*Shirshendu Chatterjee *(shirshendu at ccny dotcuny dotedu)

**Tuesday, February 7, 4:15 PM, Rm. 5417**

Speaker: Christian Benes, Brooklyn College, CUNY

Title: Where Planar Simple Random Walk Loses its Rotational Symmetry

Abstract: We present an explicit local limit theorem for simple random walk in dimensions 1 and 2, valid for all points in the range of the walk. The two-dimensional result allows to obtain a precise description of where and how planar simple random walk loses its approximate rotational symmetry.

**Tuesday, February 21, 4:15 PM, Rm. 5417**

Speaker: Daniel Ahlberg, IMPA, Brazil

Title: Random coalescing geodesics in first-passage percolation

Abstract: A random metric on is obtained by assigning non-negative i.i.d. weights to the edges of the nearest neighbour lattice. We shall discuss properties of geodesics in this metric. We develop an ergodic theory for infinite geodesics via the study of what we shall call `random coalescing geodesics’. Random coalescing geodesics have a range of nice properties. By showing that they are (in some sense) dense is the space of geodesics, we may extrapolate these properties to all infinite geodesics. As an application of this theory we answer a question posed by Benjamini, Kalai and Schramm in 2003, that has come to be known as the `midpoint problem’. This is joint work with Chris Hoffman.

**Tuesday, February 28, 4:15 PM, Rm. 5417**

Speaker: Warren Tai, Graduate Center, CUNY

Title: Is the Riemann zeta function in a short interval a 1-RSB spin glass?

Abstract: Fyodorov, Hiary & Keating established an intriguing connection between the maxima of log-correlated processes and the ones of the Riemann zeta function on a short interval of the critical line. In particular, they suggest that the analogue of the free energy of the Riemann zeta function is identical to the one of the Random Energy Model in spin glasses. In this paper, the connection between spin glasses and the Riemann zeta function is explored further. We study a random model of the Riemann zeta function and show that its two-overlap distribution corresponds to the one of a one-step replica symmetry breaking (1-RSB) spin glass. This provides evidence that the local maxima of the zeta function are strongly clustered.

**Tuesday, March 7, 4:15 PM, Rm. 5417**

Speaker: Guillaume Barraquand, Columbia University

Title: ASEP on the positive integers with an open boundary.

Abstract: The asymptotic fluctuations of a large class of growth processes and one dimensional particle systems are predicted to follow probability distributions from random matrix theory with 1/3 scaling exponents. It is conjectured that the limit theorems are universal, in the sense that they do not depend on the microscopic details of the model. However, the geometry and boundary conditions have an influence on the nature of limiting statistics. In this talk, we will explore the situation in a half space. We will recall the general predictions for such systems and present new results about the asymmetric simple exclusion process when particles travel on the positive integers coming out of a reservoir at the origin. Joint work with Alexei Borodin, Ivan Corwin and Michael Wheeler.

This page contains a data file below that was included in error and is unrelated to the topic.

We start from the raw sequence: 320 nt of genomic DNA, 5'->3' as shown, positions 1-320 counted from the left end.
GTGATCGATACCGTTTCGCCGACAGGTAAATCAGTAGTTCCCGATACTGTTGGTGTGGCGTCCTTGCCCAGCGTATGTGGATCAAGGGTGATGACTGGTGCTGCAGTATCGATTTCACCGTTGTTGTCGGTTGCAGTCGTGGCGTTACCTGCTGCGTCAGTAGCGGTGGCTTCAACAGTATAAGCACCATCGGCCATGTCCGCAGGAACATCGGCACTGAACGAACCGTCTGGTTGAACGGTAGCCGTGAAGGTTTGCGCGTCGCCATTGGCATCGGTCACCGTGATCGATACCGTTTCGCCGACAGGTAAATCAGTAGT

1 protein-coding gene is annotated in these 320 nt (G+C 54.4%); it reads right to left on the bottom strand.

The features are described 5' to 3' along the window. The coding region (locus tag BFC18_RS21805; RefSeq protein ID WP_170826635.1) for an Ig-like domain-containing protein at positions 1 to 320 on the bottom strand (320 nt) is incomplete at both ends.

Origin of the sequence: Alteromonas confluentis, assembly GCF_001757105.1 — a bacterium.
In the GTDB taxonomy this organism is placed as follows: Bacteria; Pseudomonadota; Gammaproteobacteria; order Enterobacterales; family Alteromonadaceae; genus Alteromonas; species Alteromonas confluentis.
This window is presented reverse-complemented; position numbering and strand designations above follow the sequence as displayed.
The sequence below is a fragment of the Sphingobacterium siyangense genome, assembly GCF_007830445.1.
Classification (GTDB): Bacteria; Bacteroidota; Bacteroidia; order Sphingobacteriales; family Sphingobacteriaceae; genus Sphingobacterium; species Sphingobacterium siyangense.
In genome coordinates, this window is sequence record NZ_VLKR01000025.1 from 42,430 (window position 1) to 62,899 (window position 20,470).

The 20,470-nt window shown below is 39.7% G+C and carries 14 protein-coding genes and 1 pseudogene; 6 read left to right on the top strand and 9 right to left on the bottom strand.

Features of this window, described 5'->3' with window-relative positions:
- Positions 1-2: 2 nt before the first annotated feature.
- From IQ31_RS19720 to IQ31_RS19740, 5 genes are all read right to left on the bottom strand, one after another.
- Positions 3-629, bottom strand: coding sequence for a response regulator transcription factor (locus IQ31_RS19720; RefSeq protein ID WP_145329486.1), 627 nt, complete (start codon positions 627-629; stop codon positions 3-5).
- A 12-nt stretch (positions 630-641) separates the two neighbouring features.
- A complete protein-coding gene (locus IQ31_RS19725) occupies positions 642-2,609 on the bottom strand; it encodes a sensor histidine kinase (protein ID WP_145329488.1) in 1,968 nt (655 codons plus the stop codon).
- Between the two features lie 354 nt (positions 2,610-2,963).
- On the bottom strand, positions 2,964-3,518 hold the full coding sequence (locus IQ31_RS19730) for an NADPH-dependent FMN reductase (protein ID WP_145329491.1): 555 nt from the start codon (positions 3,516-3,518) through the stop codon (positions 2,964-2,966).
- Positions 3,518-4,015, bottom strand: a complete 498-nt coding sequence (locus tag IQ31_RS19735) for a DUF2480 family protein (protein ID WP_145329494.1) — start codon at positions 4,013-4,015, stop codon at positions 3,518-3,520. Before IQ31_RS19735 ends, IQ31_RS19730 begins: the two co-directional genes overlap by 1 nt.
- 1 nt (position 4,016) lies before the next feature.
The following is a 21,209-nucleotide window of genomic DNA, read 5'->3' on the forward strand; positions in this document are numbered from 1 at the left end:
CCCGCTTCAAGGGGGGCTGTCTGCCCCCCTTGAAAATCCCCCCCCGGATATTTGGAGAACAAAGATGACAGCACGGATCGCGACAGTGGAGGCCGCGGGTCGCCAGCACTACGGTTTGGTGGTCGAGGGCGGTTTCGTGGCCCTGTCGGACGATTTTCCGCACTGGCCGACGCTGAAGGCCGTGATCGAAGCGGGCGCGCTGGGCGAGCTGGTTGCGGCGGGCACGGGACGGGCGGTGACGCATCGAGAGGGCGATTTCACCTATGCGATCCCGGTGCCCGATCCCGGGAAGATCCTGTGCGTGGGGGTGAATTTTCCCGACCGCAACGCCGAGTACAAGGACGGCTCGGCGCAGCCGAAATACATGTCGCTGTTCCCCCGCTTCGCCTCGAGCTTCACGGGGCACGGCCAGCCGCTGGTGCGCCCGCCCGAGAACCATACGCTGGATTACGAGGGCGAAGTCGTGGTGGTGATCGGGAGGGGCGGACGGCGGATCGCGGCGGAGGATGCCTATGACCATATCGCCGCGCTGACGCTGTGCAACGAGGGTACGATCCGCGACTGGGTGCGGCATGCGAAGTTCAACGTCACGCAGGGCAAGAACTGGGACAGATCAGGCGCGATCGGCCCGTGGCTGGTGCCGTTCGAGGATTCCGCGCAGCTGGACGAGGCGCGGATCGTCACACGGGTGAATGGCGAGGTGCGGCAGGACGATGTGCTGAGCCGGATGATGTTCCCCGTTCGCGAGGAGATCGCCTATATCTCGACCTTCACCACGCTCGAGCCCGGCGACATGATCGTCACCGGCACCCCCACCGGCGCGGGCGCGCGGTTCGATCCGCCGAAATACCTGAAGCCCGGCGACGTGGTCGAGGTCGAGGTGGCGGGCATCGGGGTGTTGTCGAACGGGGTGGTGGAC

**Tuesday, March 14, 4:15 PM, Rm. 5417**

**The seminar is canceled because of an unavoidable circumstance.**

Speaker: Victor de la Peña, Columbia University, Department of Statistics

Title: On Boundary Crossing By Stochastic Processes

Abstract: In this talk, we introduce an approach to bound the expected time for stochastic processes to cross a boundary. The approach can be thought as a direct extension of the concept of boundary crossing of non-random functions to that of stochastic processes. It can also be viewed as an extension of Wald’s equations in sequential analysis to the case of stochastic processes with arbitrary dependence structure.

**Tuesday, March 21, 4:15 PM, Rm. 5417**

Speaker: Kei Kobayashi, Fordham University

Title: Stochastic differential equations modeling anomalous diffusions

Abstract: Standard Brownian motion composed with the inverse of a stable subordinator has been used to model a subdiffusion, which is a type of an anomalous diffusion where particles spread more slowly than the classical Brownian particles. This new stochastic process is significantly different from the Brownian motion; for example, it is neither Markovian nor Gaussian and has transition probabilities satisfying a time-fractional order heat equation.

This talk focuses on stochastic differential equations (SDEs) driven by a L\’evy process composed with the inverse of a stable subordinator. We derive time-fractional Kolmogorov-type equations associated with the SDEs as well as justify the effectiveness of a numerical approximation scheme for the SDEs. This is joint work with Molly Hahn, Ernest Jum and Sabir Umarov.

**Tuesday, March 28, 4:15 PM, Rm. 5417**

Speaker: Konstantin Tikhomirov, Princeton University

Title: The spectral radius of a random matrix with heavy-tailed entries

Abstract: Consider a square matrix with independent and identically

distributed entries of zero mean and unit variance. It is well known

that if the entries have a finite fourth moment, then, in high

dimension, with high probability, the spectral radius is close to the

square root of the dimension. We conjecture that this holds true under

the sole assumption of zero mean and unit variance, in other words